Missoula has the Dirty Dash, São Paulo has Adventure Camp

August 29, 2014  •  Leave a Comment

Missoula has the Dirty Dash, São Paulo has Adventure Camp

We woke early on Sunday and got into nonstandard hiking clothes – a hot pink/orange race t-shirt, shorts, running shoes and socks – no long sleeves, no long pants. Teams (Marcel and I named our team “The Gringos”) are penalized for not wearing the race shirt, and/or for not having the right gear, stickers on helmets, etc. Thankfully Gambá had emergency blankets, a compass, PFDs, and bike helmets for us to borrow. Unfortunately, we didn’t bring a small day pack, so we jury-rigged some systems to carry all our gear for the day.

 

Image below: Marcel Huijser and Bethanie Walder at the start of the Adventure Camp Race, São Francisco Xavier, São Paulo, Brazil

Marcel Huijser and Bethanie Walder at the start of the Adventure Camp Race, São Francisco Xavier, São Paulo, BrazilMarcel Huijser and Bethanie Walder at the start of the Adventure Camp Race, São Francisco Xavier, São Paulo, BrazilMarcel Huijser and Bethanie Walder at the start of the Adventure Camp Race, São Francisco Xavier, São Paulo, Brazil

 

We drove into town with Gambá and picked up our bikes. The brakes were functional! Not much else was, however. We each had perhaps three gears – it did not bode well for the mountain bike part of the race. But as they say in Brasil: “é o que tem pra hoje” (make do with what you have today). 

The square was a mass of hot pink/orange t-shirts (for the 25K) and black t-shirts (for the 50). We signed in, parked our bikes, and joined the crowd. Our race started with a 1K run to the kayaking put-in. We had to compete with about 100 other kayaks for space to paddle – and thanks to the ongoing drought, the water was so low that we often had to drag our boat. Fortunately Marcel was a steering genius and we were able to pull away and create a little space for ourselves.

But it was on the trekking where Marcel really impressed the other racers with his skills (and where he picked up his tick). We started out just following the people in front of us, and ignoring our map. We weren’t in a rush, so what did we care… But there was a point where it became clear the people in front of us weren’t sure where they were going any more. Marcel saved the day, figured it out and everyone followed him into the thick brush. Marcel reminded me to watch out for snakes. Then one of the people next to me yelled, “boa, boa, boa.” I stopped and looked, but didn’t see anything. Where was the snake? When the person realized I was not a native Portuguese speaker he switched to English, “good, good, good.” He was just happy that we had finally found the trail. I was happy that he wasn’t warning me about a snake. Marcel and I cracked up, and let the competitive racers pass us on the narrow, thickly vegetated trail. (Really, though, if I can’t even understand the word “good,” which I use every day when greeting people, I’m clearly not making much progress on my goal of becoming conversant in Portuguese.)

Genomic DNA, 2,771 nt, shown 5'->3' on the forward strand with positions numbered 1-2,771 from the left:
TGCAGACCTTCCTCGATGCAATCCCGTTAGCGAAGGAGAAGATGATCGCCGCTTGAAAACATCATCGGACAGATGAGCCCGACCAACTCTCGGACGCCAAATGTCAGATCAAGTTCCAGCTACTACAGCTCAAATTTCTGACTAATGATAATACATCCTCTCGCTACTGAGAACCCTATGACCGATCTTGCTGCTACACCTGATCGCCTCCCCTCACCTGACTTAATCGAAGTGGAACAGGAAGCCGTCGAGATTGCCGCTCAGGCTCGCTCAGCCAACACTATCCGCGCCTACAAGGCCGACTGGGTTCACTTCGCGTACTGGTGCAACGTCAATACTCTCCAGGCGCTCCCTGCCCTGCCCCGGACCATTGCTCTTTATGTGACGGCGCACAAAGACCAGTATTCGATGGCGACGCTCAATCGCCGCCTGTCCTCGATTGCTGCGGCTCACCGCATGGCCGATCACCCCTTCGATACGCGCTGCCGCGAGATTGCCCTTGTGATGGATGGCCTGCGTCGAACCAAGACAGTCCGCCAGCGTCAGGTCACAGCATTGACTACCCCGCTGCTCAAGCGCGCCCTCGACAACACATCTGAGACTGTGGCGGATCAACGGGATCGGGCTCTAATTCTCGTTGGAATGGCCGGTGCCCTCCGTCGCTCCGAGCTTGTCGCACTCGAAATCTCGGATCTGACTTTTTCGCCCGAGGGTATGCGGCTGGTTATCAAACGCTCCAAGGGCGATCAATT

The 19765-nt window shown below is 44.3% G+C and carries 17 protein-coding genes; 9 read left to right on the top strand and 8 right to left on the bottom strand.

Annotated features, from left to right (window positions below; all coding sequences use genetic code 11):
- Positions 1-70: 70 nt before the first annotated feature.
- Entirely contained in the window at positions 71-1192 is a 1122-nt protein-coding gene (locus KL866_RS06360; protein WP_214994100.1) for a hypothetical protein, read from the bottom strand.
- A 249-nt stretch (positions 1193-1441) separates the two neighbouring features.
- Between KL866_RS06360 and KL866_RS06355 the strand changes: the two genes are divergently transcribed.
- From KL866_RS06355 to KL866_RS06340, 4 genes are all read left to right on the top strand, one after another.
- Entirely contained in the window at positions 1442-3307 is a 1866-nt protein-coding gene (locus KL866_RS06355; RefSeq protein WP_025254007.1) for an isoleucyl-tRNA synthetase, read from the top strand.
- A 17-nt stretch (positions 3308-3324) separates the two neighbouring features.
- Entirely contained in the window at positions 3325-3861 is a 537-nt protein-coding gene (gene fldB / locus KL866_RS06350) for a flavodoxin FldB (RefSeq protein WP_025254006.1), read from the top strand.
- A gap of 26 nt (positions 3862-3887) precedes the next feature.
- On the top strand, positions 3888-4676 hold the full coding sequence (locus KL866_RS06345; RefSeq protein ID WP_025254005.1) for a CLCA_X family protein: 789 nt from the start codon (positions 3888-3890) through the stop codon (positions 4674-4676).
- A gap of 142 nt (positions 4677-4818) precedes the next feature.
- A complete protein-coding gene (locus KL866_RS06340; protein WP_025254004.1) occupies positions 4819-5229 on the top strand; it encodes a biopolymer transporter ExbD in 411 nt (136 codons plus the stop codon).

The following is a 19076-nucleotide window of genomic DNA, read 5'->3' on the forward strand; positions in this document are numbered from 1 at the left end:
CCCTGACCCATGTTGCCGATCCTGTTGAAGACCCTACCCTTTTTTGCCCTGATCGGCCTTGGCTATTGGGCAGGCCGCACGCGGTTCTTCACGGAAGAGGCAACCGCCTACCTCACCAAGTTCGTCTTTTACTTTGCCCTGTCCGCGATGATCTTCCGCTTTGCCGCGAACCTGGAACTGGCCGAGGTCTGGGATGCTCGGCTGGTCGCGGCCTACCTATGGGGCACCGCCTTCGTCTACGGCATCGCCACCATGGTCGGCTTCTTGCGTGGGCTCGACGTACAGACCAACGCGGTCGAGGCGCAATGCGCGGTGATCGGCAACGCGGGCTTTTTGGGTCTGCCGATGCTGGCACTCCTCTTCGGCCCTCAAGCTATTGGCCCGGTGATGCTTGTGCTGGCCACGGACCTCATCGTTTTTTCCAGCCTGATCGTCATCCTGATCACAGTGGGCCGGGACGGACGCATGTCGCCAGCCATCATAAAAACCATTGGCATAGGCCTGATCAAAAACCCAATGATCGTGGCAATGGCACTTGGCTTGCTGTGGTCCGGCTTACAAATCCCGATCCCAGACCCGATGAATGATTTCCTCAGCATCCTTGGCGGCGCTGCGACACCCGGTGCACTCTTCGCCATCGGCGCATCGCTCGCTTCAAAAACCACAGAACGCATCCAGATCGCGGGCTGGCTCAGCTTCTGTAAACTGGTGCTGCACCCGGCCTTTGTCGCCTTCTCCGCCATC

Image below: Marcel Huijser and Bethanie Walder participating in the Adventure Camp Race , photo made by another participant. Note for Tynille: we are practicing high knees!

Marcel Huijser and Bethanie Walder participating in the Adventure Camp Race , photo made by another participantMarcel Huijser and Bethanie Walder participating in the Adventure Camp Race , photo made by another participantMarcel Huijser and Bethanie Walder participating in the Adventure Camp Race , photo made by another participant

 

We finished the trekking in good time, with Marcel once again out-orienteering numerous participants to find the last check station. We realized there were two ways to succeed at adventure racing – either by being smart or by being fast.

We opted for smart, at least until the biking portion started. Then we were out of options. The dirt roads were steep and our bikes were shit. We didn’t have a backpack, so we had a small stuff sack with water tied onto the handlebars. I had extra water bottles stuffed in my shirt. We looked at each other and wondered whether we should even try to ride these bikes, but figured we might as well. We made it about 4km pedaling and walking before my chain broke. Fortunately I was able to cruise and/or scoot downhill much of the way back.

 

Below: Short video of Marcel Huijser and Bethanie Walder participating in the Adventure Camp Race, São Francisco Xavier, São Paulo, Brazil

Marcel Huijser and Bethanie Walder participating in the Adventure Camp Race, São Francisco Xavier, São Paulo, BrazilMarcel Huijser and Bethanie Walder participating in the Adventure Camp Race, São Francisco Xavier, São Paulo, Brazil

We signed in as finished (but incomplete) so they wouldn’t send a search and rescue team out for us,  met up with Fernanda, returned our bikes and the broken chain to the rental shop, and had a great lunch overlooking the plaza and listening to people cheer on the racers as they crossed the finish line. Then we set off for the 4 hour drive back to Piracicaba. Marcel didn’t find the tick until Monday!

P.S. You know you’re in the tropics when people wear fully zipped up thick down and/or wool jackets and hats when it’s 60 degrees out…

 


Comments

No comments posted.
Loading...

Archive
January February (6) March April May June July August September October November December
January February March April (9) May (1) June July August September October November December
January February March April May June July August September October November December